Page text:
verb (used with object)
verb (used without object)
- bottled gas,
- bottled in bond,
- bottled water,
- bottlenose dolphin,
Origin of bottleneck
Examples from the Web for bottleneck
When U.S. output started to soar more recently, the bottleneck came early.
Also, because Jobs insists on being involved in all products that Apple ships, he ends up becoming a bottleneck.
The seven-year-long bottleneck in Cuba has finally been eased.
We have already reached the point where shipping is no longer the bottleneck in the return of troops from the European theater.State of the Union Addresses of Harry S. Truman|Harry S. Truman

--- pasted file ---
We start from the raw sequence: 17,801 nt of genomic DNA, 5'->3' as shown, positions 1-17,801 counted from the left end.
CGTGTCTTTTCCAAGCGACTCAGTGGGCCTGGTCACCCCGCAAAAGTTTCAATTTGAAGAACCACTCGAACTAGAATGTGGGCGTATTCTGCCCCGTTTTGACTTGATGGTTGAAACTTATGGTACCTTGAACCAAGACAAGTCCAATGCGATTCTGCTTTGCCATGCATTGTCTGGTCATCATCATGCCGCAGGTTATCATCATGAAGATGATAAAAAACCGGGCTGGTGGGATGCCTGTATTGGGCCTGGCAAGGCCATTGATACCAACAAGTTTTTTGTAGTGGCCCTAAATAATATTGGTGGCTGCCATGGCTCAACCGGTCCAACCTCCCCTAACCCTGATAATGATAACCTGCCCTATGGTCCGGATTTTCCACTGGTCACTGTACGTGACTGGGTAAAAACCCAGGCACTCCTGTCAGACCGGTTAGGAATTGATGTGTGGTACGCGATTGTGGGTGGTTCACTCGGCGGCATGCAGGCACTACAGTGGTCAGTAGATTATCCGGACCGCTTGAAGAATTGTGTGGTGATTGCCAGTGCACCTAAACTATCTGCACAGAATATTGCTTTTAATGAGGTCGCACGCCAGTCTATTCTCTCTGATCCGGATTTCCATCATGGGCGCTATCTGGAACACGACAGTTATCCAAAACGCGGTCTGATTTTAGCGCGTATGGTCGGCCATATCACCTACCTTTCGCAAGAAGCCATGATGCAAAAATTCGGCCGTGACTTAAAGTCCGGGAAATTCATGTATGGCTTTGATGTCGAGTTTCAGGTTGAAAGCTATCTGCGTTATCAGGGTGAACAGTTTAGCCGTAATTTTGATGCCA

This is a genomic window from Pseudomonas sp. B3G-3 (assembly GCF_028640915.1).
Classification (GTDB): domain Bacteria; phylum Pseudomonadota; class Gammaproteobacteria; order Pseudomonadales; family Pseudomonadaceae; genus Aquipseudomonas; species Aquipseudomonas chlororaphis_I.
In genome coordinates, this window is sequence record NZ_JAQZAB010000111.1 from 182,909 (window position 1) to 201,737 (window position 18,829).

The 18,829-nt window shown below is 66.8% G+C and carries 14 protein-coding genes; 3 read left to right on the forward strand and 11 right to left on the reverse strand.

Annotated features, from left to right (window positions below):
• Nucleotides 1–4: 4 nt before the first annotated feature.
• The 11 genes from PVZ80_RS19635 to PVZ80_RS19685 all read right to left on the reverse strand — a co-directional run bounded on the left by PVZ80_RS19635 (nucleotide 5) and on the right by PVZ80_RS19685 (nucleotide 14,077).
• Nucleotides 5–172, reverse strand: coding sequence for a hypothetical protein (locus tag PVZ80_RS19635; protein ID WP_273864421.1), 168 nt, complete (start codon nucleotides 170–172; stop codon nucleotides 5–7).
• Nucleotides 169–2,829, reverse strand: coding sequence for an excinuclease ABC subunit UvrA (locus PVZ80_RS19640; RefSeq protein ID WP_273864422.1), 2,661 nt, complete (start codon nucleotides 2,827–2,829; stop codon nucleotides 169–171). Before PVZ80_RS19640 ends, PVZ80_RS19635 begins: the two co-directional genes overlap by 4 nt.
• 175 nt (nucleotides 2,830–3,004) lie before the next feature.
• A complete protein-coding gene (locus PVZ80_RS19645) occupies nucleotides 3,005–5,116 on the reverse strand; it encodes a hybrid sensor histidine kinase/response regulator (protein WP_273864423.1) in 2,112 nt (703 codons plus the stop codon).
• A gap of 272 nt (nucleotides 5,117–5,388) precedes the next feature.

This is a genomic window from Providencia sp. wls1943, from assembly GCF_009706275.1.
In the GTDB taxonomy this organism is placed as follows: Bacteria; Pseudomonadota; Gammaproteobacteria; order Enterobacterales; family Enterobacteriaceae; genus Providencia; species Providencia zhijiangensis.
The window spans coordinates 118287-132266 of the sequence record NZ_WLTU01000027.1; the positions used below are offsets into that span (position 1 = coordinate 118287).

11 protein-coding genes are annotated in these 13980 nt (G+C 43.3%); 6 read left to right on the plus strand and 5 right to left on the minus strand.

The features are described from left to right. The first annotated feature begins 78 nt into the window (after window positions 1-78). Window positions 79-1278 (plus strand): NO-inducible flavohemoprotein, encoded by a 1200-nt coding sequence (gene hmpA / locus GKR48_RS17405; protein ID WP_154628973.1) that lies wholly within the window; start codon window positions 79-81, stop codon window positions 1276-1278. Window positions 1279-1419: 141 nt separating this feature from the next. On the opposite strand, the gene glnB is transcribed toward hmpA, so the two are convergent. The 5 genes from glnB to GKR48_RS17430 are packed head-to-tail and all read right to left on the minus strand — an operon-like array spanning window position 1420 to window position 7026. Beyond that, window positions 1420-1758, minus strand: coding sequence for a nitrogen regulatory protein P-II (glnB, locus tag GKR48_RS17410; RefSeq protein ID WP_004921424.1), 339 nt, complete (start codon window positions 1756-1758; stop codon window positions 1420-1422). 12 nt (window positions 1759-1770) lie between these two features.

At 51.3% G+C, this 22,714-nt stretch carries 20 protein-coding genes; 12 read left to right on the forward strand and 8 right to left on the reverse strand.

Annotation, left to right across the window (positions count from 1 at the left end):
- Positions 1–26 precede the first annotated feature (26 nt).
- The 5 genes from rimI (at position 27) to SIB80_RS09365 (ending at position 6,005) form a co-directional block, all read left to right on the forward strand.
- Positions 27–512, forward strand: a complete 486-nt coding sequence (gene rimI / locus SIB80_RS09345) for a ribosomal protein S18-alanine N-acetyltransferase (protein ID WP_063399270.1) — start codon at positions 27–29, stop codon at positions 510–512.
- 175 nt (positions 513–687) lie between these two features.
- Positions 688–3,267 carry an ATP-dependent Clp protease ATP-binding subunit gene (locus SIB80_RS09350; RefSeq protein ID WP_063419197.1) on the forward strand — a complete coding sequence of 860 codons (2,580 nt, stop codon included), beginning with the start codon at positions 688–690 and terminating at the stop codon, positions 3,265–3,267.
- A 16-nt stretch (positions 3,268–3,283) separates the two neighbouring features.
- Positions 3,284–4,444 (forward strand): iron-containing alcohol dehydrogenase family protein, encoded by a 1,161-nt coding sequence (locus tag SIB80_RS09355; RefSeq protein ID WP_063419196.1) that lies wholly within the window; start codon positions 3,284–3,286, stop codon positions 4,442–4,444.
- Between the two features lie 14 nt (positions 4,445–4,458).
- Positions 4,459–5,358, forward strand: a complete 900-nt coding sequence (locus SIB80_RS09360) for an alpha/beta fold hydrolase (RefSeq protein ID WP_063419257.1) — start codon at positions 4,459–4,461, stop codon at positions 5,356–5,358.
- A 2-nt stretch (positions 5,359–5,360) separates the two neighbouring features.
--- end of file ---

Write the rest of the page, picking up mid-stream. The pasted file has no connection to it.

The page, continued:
This enables it to do its intended job without acting as a bottleneck in jobs requiring the power of the front end.On-Line Data-Acquisition Systems in Nuclear Physics, 1969|H. W. Fulbright et al.
- a narrow stretch of road or a junction at which traffic is or may be held up
- the hold up
- the broken-off neck of a bottle placed over a finger and used to produce a buzzing effect in a style of guitar-playing originally part of the American blues tradition
- the style of guitar playing using a bottleneck
also bttle-neck, "narrow entrance, spot where traffic becomes congested," 1896; from bottle (n.) + neck (n.). Meaning "anything which obstructs a flow" is from 1922; the verb in this sense is from 1928.
The point at which an industry or economic system has to slow its growth because one or more of its components cannot keep up with demand.